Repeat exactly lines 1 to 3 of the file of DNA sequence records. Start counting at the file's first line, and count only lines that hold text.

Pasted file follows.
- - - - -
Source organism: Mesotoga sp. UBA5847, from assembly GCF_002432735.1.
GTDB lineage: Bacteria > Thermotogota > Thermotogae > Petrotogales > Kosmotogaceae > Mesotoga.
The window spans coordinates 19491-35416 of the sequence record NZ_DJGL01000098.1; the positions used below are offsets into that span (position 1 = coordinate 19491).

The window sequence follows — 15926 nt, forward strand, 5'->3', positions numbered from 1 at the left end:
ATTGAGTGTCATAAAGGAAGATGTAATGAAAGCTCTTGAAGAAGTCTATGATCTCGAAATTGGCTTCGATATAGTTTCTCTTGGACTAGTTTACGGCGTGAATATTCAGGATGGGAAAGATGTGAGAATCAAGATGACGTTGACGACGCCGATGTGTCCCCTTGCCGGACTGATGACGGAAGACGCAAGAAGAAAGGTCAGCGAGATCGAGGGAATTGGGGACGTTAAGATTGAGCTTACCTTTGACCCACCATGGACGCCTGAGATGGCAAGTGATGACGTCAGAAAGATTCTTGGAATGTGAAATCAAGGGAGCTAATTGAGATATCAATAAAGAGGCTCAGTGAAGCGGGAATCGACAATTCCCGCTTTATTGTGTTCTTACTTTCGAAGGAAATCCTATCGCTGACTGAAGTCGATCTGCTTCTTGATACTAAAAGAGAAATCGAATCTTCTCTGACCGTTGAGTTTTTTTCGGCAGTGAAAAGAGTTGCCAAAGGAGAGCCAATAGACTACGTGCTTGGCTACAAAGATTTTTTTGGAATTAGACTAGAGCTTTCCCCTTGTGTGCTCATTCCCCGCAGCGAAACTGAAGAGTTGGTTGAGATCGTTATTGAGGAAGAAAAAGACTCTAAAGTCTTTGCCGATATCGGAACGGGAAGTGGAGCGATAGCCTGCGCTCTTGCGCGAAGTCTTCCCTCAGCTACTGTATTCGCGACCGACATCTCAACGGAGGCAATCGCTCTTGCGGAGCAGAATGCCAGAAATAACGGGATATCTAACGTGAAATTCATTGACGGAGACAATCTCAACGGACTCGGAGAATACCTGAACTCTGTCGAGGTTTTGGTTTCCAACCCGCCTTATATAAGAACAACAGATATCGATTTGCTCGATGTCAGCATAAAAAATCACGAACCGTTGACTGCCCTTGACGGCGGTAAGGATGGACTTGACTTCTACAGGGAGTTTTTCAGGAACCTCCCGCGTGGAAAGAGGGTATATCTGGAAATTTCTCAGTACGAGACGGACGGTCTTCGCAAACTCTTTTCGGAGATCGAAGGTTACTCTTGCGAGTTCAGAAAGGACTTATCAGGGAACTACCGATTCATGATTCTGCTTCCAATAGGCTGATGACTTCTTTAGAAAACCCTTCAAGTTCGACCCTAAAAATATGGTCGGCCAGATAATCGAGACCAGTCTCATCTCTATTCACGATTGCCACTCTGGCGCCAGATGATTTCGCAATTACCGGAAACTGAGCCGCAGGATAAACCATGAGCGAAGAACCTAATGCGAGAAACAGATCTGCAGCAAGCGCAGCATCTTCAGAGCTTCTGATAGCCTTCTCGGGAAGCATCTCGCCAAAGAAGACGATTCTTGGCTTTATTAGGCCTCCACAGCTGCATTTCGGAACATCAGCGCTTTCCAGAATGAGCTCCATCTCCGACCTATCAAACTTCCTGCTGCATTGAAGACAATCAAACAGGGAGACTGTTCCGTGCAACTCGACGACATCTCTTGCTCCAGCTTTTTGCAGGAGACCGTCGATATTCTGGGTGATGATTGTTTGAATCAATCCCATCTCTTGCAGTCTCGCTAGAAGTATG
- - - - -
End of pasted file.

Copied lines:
Source organism: Mesotoga sp. UBA5847, from assembly GCF_002432735.1.
GTDB lineage: Bacteria > Thermotogota > Thermotogae > Petrotogales > Kosmotogaceae > Mesotoga.
The window spans coordinates 19491-35416 of the sequence record NZ_DJGL01000098.1; the positions used below are offsets into that span (position 1 = coordinate 19491).